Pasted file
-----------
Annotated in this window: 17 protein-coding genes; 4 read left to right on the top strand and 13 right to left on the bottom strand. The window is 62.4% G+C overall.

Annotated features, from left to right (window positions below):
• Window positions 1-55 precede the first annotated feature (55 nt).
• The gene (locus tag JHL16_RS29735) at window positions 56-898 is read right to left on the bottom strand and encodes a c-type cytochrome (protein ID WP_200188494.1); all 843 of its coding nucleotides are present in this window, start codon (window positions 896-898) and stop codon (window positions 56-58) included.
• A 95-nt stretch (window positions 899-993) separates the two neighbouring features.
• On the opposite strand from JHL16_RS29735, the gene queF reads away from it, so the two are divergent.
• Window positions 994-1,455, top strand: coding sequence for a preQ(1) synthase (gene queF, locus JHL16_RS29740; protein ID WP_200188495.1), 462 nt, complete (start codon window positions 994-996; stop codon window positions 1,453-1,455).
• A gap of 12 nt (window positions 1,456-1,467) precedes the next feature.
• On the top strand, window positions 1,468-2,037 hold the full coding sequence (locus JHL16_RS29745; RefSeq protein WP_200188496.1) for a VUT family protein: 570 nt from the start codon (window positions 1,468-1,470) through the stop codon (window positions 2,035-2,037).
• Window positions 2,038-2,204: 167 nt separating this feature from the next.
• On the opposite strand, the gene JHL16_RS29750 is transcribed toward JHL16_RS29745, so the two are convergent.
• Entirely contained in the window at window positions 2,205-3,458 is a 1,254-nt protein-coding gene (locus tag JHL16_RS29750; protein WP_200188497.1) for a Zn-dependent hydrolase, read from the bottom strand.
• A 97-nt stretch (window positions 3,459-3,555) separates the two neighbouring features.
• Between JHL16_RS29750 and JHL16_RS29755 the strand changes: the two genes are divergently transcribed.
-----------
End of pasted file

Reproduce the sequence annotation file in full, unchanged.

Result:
Annotated in this window: 17 protein-coding genes; 4 read left to right on the top strand and 13 right to left on the bottom strand. The window is 62.4% G+C overall.

Annotated features, from left to right (window positions below):
• Window positions 1-55 precede the first annotated feature (55 nt).
• The gene (locus tag JHL16_RS29735) at window positions 56-898 is read right to left on the bottom strand and encodes a c-type cytochrome (protein ID WP_200188494.1); all 843 of its coding nucleotides are present in this window, start codon (window positions 896-898) and stop codon (window positions 56-58) included.
• A 95-nt stretch (window positions 899-993) separates the two neighbouring features.
• On the opposite strand from JHL16_RS29735, the gene queF reads away from it, so the two are divergent.
• Window positions 994-1,455, top strand: coding sequence for a preQ(1) synthase (gene queF, locus JHL16_RS29740; protein ID WP_200188495.1), 462 nt, complete (start codon window positions 994-996; stop codon window positions 1,453-1,455).
• A gap of 12 nt (window positions 1,456-1,467) precedes the next feature.
• On the top strand, window positions 1,468-2,037 hold the full coding sequence (locus JHL16_RS29745; RefSeq protein WP_200188496.1) for a VUT family protein: 570 nt from the start codon (window positions 1,468-1,470) through the stop codon (window positions 2,035-2,037).
• Window positions 2,038-2,204: 167 nt separating this feature from the next.
• On the opposite strand, the gene JHL16_RS29750 is transcribed toward JHL16_RS29745, so the two are convergent.
• Entirely contained in the window at window positions 2,205-3,458 is a 1,254-nt protein-coding gene (locus tag JHL16_RS29750; protein WP_200188497.1) for a Zn-dependent hydrolase, read from the bottom strand.
• A 97-nt stretch (window positions 3,459-3,555) separates the two neighbouring features.
• Between JHL16_RS29750 and JHL16_RS29755 the strand changes: the two genes are divergently transcribed.